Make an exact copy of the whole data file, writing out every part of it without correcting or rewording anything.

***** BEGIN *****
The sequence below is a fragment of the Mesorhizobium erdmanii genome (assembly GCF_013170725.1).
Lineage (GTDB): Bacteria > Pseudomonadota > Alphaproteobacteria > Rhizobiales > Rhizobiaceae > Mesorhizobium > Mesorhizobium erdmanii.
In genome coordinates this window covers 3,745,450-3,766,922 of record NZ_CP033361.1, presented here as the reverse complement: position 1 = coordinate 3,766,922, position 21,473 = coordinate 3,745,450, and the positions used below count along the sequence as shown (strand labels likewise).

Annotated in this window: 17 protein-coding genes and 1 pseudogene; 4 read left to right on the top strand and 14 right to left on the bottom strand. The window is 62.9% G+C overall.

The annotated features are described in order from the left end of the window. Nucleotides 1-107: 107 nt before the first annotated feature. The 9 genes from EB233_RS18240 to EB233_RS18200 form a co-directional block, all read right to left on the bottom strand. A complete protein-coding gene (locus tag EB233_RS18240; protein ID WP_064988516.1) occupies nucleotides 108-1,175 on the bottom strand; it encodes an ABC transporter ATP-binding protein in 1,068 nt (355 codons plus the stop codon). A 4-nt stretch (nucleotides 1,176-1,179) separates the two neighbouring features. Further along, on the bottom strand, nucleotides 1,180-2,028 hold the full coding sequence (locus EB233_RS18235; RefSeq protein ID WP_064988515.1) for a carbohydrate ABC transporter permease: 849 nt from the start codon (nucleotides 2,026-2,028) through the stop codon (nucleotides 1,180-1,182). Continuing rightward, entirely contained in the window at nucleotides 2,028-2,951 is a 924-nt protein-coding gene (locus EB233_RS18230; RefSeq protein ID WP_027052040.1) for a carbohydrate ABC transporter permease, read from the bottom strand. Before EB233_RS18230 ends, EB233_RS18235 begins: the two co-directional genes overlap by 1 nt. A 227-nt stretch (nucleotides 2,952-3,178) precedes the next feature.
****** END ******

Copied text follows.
The sequence below is a fragment of the Mesorhizobium erdmanii genome (assembly GCF_013170725.1).
Lineage (GTDB): Bacteria > Pseudomonadota > Alphaproteobacteria > Rhizobiales > Rhizobiaceae > Mesorhizobium > Mesorhizobium erdmanii.
In genome coordinates this window covers 3,745,450-3,766,922 of record NZ_CP033361.1, presented here as the reverse complement: position 1 = coordinate 3,766,922, position 21,473 = coordinate 3,745,450, and the positions used below count along the sequence as shown (strand labels likewise).

Annotated in this window: 17 protein-coding genes and 1 pseudogene; 4 read left to right on the top strand and 14 right to left on the bottom strand. The window is 62.9% G+C overall.

The annotated features are described in order from the left end of the window. Nucleotides 1-107: 107 nt before the first annotated feature. The 9 genes from EB233_RS18240 to EB233_RS18200 form a co-directional block, all read right to left on the bottom strand. A complete protein-coding gene (locus tag EB233_RS18240; protein ID WP_064988516.1) occupies nucleotides 108-1,175 on the bottom strand; it encodes an ABC transporter ATP-binding protein in 1,068 nt (355 codons plus the stop codon). A 4-nt stretch (nucleotides 1,176-1,179) separates the two neighbouring features. Further along, on the bottom strand, nucleotides 1,180-2,028 hold the full coding sequence (locus EB233_RS18235; RefSeq protein ID WP_064988515.1) for a carbohydrate ABC transporter permease: 849 nt from the start codon (nucleotides 2,026-2,028) through the stop codon (nucleotides 1,180-1,182). Continuing rightward, entirely contained in the window at nucleotides 2,028-2,951 is a 924-nt protein-coding gene (locus EB233_RS18230; RefSeq protein ID WP_027052040.1) for a carbohydrate ABC transporter permease, read from the bottom strand. Before EB233_RS18230 ends, EB233_RS18235 begins: the two co-directional genes overlap by 1 nt. A 227-nt stretch (nucleotides 2,952-3,178) precedes the next feature.